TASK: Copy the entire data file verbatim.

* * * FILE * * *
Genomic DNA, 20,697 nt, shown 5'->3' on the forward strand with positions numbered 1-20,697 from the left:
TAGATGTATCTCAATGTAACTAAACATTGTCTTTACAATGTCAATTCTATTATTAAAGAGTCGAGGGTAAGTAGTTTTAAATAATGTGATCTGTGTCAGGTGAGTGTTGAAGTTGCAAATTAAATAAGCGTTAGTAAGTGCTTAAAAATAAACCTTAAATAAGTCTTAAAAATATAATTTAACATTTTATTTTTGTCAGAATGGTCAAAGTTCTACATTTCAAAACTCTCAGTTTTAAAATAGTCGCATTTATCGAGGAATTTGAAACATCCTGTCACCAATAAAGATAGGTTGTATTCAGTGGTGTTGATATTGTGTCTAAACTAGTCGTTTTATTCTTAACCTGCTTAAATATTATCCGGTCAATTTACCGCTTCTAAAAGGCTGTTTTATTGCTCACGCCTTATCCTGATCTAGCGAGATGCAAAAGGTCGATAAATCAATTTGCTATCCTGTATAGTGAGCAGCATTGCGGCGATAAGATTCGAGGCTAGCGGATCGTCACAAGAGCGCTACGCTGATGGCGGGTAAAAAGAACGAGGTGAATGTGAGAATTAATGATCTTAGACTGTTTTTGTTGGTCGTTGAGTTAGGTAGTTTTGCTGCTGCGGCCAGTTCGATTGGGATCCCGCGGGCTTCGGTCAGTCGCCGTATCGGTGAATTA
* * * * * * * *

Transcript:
Genomic DNA, 20,697 nt, shown 5'->3' on the forward strand with positions numbered 1-20,697 from the left:
TAGATGTATCTCAATGTAACTAAACATTGTCTTTACAATGTCAATTCTATTATTAAAGAGTCGAGGGTAAGTAGTTTTAAATAATGTGATCTGTGTCAGGTGAGTGTTGAAGTTGCAAATTAAATAAGCGTTAGTAAGTGCTTAAAAATAAACCTTAAATAAGTCTTAAAAATATAATTTAACATTTTATTTTTGTCAGAATGGTCAAAGTTCTACATTTCAAAACTCTCAGTTTTAAAATAGTCGCATTTATCGAGGAATTTGAAACATCCTGTCACCAATAAAGATAGGTTGTATTCAGTGGTGTTGATATTGTGTCTAAACTAGTCGTTTTATTCTTAACCTGCTTAAATATTATCCGGTCAATTTACCGCTTCTAAAAGGCTGTTTTATTGCTCACGCCTTATCCTGATCTAGCGAGATGCAAAAGGTCGATAAATCAATTTGCTATCCTGTATAGTGAGCAGCATTGCGGCGATAAGATTCGAGGCTAGCGGATCGTCACAAGAGCGCTACGCTGATGGCGGGTAAAAAGAACGAGGTGAATGTGAGAATTAATGATCTTAGACTGTTTTTGTTGGTCGTTGAGTTAGGTAGTTTTGCTGCTGCGGCCAGTTCGATTGGGATCCCGCGGGCTTCGGTCAGTCGCCGTATCGGTGAATTA